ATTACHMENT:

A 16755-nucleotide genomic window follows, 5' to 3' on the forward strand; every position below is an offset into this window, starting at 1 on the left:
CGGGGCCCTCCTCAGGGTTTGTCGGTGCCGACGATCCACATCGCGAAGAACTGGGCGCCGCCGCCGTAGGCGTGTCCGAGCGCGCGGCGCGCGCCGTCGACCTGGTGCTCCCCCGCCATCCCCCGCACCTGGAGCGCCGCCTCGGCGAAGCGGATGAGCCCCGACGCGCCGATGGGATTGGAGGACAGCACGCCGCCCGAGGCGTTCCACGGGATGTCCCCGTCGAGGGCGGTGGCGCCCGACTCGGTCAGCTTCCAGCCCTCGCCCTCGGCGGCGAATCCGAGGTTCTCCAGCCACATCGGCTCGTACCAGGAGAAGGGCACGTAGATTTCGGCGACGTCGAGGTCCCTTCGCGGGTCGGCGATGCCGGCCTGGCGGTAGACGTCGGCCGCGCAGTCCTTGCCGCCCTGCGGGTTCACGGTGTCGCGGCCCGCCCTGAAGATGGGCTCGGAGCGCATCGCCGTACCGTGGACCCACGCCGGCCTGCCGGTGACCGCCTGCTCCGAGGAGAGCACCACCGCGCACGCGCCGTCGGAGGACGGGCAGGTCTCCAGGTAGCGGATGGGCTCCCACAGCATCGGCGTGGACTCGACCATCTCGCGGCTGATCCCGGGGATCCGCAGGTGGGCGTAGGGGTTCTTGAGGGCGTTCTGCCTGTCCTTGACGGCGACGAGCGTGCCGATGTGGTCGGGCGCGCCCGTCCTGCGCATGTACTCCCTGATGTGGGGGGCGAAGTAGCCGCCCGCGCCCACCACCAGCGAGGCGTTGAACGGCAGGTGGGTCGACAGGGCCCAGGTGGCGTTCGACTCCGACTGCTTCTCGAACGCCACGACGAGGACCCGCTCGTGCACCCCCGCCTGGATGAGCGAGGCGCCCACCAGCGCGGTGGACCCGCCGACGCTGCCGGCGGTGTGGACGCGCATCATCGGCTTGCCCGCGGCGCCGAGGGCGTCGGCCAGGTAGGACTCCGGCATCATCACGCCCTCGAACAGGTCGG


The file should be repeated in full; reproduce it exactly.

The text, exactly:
A 16755-nucleotide genomic window follows, 5' to 3' on the forward strand; every position below is an offset into this window, starting at 1 on the left:
CGGGGCCCTCCTCAGGGTTTGTCGGTGCCGACGATCCACATCGCGAAGAACTGGGCGCCGCCGCCGTAGGCGTGTCCGAGCGCGCGGCGCGCGCCGTCGACCTGGTGCTCCCCCGCCATCCCCCGCACCTGGAGCGCCGCCTCGGCGAAGCGGATGAGCCCCGACGCGCCGATGGGATTGGAGGACAGCACGCCGCCCGAGGCGTTCCACGGGATGTCCCCGTCGAGGGCGGTGGCGCCCGACTCGGTCAGCTTCCAGCCCTCGCCCTCGGCGGCGAATCCGAGGTTCTCCAGCCACATCGGCTCGTACCAGGAGAAGGGCACGTAGATTTCGGCGACGTCGAGGTCCCTTCGCGGGTCGGCGATGCCGGCCTGGCGGTAGACGTCGGCCGCGCAGTCCTTGCCGCCCTGCGGGTTCACGGTGTCGCGGCCCGCCCTGAAGATGGGCTCGGAGCGCATCGCCGTACCGTGGACCCACGCCGGCCTGCCGGTGACCGCCTGCTCCGAGGAGAGCACCACCGCGCACGCGCCGTCGGAGGACGGGCAGGTCTCCAGGTAGCGGATGGGCTCCCACAGCATCGGCGTGGACTCGACCATCTCGCGGCTGATCCCGGGGATCCGCAGGTGGGCGTAGGGGTTCTTGAGGGCGTTCTGCCTGTCCTTGACGGCGACGAGCGTGCCGATGTGGTCGGGCGCGCCCGTCCTGCGCATGTACTCCCTGATGTGGGGGGCGAAGTAGCCGCCCGCGCCCACCACCAGCGAGGCGTTGAACGGCAGGTGGGTCGACAGGGCCCAGGTGGCGTTCGACTCCGACTGCTTCTCGAACGCCACGACGAGGACCCGCTCGTGCACCCCCGCCTGGATGAGCGAGGCGCCCACCAGCGCGGTGGACCCGCCGACGCTGCCGGCGGTGTGGACGCGCATCATCGGCTTGCCCGCGGCGCCGAGGGCGTCGGCCAGGTAGGACTCCGGCATCATCACGCCCTCGAACAGGTCGG